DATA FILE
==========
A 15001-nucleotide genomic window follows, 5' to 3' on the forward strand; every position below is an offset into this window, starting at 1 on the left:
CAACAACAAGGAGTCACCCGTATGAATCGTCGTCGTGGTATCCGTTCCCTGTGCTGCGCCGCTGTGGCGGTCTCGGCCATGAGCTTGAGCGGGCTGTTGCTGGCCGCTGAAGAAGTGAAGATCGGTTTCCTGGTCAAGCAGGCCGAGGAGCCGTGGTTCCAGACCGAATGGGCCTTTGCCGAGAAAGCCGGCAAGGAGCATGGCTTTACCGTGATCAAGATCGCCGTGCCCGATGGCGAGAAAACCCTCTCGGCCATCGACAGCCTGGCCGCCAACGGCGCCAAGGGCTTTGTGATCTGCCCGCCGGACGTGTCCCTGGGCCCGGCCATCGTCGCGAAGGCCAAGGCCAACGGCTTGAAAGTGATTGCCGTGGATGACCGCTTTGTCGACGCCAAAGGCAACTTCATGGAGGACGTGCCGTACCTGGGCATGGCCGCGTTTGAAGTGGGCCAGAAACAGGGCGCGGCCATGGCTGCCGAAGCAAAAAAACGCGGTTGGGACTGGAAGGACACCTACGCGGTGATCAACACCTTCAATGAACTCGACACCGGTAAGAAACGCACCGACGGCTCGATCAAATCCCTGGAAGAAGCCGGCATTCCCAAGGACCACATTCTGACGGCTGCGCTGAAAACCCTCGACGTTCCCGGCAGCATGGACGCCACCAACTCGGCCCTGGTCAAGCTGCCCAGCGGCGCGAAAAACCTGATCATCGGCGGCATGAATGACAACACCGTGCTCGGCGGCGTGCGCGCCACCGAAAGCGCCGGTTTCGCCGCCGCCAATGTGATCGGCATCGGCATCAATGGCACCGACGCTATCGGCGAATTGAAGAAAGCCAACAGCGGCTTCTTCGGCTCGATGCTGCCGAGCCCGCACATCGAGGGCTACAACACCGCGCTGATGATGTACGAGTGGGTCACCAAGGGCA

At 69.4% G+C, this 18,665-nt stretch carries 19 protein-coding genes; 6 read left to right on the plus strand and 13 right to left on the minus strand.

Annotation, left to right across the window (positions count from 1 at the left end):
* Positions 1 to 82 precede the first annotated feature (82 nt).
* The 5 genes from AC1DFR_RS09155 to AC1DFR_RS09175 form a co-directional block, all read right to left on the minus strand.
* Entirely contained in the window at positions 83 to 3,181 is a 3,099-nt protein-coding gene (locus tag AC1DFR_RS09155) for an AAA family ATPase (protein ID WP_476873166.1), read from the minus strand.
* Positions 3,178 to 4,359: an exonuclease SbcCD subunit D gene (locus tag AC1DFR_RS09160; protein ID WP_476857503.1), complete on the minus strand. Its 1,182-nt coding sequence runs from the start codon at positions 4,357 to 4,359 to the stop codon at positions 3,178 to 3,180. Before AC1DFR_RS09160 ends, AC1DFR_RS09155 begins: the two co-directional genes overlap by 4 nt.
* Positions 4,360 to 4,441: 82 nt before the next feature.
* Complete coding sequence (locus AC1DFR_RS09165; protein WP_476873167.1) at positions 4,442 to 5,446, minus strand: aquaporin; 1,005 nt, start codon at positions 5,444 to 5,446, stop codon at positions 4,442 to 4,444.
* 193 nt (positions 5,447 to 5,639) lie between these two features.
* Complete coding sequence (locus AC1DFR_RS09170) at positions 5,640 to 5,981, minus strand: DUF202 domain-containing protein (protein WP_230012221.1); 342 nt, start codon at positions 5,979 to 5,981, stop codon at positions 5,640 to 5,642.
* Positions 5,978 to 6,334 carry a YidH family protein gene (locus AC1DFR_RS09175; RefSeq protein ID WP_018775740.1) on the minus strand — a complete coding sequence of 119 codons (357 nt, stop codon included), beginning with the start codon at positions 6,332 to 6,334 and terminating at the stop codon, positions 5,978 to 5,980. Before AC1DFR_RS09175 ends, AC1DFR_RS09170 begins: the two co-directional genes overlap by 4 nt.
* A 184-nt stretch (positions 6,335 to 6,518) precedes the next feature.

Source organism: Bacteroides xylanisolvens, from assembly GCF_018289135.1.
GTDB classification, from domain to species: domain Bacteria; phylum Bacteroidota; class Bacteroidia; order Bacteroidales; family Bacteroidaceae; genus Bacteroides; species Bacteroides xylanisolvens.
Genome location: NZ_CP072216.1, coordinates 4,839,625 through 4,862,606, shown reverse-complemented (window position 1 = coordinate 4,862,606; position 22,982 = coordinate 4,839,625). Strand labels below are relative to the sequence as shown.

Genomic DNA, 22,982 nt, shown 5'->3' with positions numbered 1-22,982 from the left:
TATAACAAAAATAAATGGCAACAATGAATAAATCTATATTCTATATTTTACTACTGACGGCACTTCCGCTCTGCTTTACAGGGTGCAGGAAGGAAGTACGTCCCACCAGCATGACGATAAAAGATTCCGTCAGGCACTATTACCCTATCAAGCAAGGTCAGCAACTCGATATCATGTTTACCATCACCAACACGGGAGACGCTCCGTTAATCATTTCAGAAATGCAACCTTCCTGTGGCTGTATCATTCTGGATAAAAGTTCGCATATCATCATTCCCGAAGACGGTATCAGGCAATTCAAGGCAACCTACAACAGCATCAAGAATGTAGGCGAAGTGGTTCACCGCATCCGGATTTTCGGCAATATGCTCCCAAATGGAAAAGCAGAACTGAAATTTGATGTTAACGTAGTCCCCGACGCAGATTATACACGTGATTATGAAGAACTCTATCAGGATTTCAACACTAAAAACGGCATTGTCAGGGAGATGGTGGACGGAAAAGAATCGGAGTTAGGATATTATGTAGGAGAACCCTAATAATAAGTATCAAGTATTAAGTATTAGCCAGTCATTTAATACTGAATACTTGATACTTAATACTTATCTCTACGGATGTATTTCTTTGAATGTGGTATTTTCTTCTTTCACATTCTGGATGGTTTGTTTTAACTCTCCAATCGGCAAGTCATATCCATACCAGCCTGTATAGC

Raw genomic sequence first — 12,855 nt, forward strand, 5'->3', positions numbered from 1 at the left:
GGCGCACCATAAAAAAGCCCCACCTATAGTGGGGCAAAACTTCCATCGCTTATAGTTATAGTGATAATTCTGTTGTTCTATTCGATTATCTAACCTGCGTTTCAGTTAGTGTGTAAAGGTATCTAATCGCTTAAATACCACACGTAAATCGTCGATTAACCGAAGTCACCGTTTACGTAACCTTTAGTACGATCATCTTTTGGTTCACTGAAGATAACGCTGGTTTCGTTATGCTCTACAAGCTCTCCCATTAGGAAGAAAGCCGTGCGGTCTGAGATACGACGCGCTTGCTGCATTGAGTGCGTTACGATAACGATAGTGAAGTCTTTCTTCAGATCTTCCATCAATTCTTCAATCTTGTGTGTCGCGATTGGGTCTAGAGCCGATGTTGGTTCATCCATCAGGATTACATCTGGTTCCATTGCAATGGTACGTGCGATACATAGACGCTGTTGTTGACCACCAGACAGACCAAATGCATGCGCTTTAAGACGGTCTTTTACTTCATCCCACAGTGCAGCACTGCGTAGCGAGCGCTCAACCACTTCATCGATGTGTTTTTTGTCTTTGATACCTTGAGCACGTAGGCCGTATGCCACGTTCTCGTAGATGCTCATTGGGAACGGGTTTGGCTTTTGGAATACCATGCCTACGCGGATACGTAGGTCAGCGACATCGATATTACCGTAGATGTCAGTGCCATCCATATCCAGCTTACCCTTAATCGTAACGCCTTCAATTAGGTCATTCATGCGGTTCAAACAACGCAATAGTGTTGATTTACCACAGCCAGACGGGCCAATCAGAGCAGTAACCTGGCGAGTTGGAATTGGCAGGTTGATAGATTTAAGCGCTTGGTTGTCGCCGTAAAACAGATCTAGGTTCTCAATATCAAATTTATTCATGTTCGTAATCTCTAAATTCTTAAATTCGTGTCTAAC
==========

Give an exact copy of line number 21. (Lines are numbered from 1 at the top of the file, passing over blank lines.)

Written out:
GGCGCACCATAAAAAAGCCCCACCTATAGTGGGGCAAAACTTCCATCGCTTATAGTTATAGTGATAATTCTGTTGTTCTATTCGATTATCTAACCTGCGTTTCAGTTAGTGTGTAAAGGTATCTAATCGCTTAAATACCACACGTAAATCGTCGATTAACCGAAGTCACCGTTTACGTAACCTTTAGTACGATCATCTTTTGGTTCACTGAAGATAACGCTGGTTTCGTTATGCTCTACAAGCTCTCCCATTAGGAAGAAAGCCGTGCGGTCTGAGATACGACGCGCTTGCTGCATTGAGTGCGTTACGATAACGATAGTGAAGTCTTTCTTCAGATCTTCCATCAATTCTTCAATCTTGTGTGTCGCGATTGGGTCTAGAGCCGATGTTGGTTCATCCATCAGGATTACATCTGGTTCCATTGCAATGGTACGTGCGATACATAGACGCTGTTGTTGACCACCAGACAGACCAAATGCATGCGCTTTAAGACGGTCTTTTACTTCATCCCACAGTGCAGCACTGCGTAGCGAGCGCTCAACCACTTCATCGATGTGTTTTTTGTCTTTGATACCTTGAGCACGTAGGCCGTATGCCACGTTCTCGTAGATGCTCATTGGGAACGGGTTTGGCTTTTGGAATACCATGCCTACGCGGATACGTAGGTCAGCGACATCGATATTACCGTAGATGTCAGTGCCATCCATATCCAGCTTACCCTTAATCGTAACGCCTTCAATTAGGTCATTCATGCGGTTCAAACAACGCAATAGTGTTGATTTACCACAGCCAGACGGGCCAATCAGAGCAGTAACCTGGCGAGTTGGAATTGGCAGGTTGATAGATTTAAGCGCTTGGTTGTCGCCGTAAAACAGATCTAGGTTCTCAATATCAAATTTATTCATGTTCGTAATCTCTAAATTCTTAAATTCGTGTCTAAC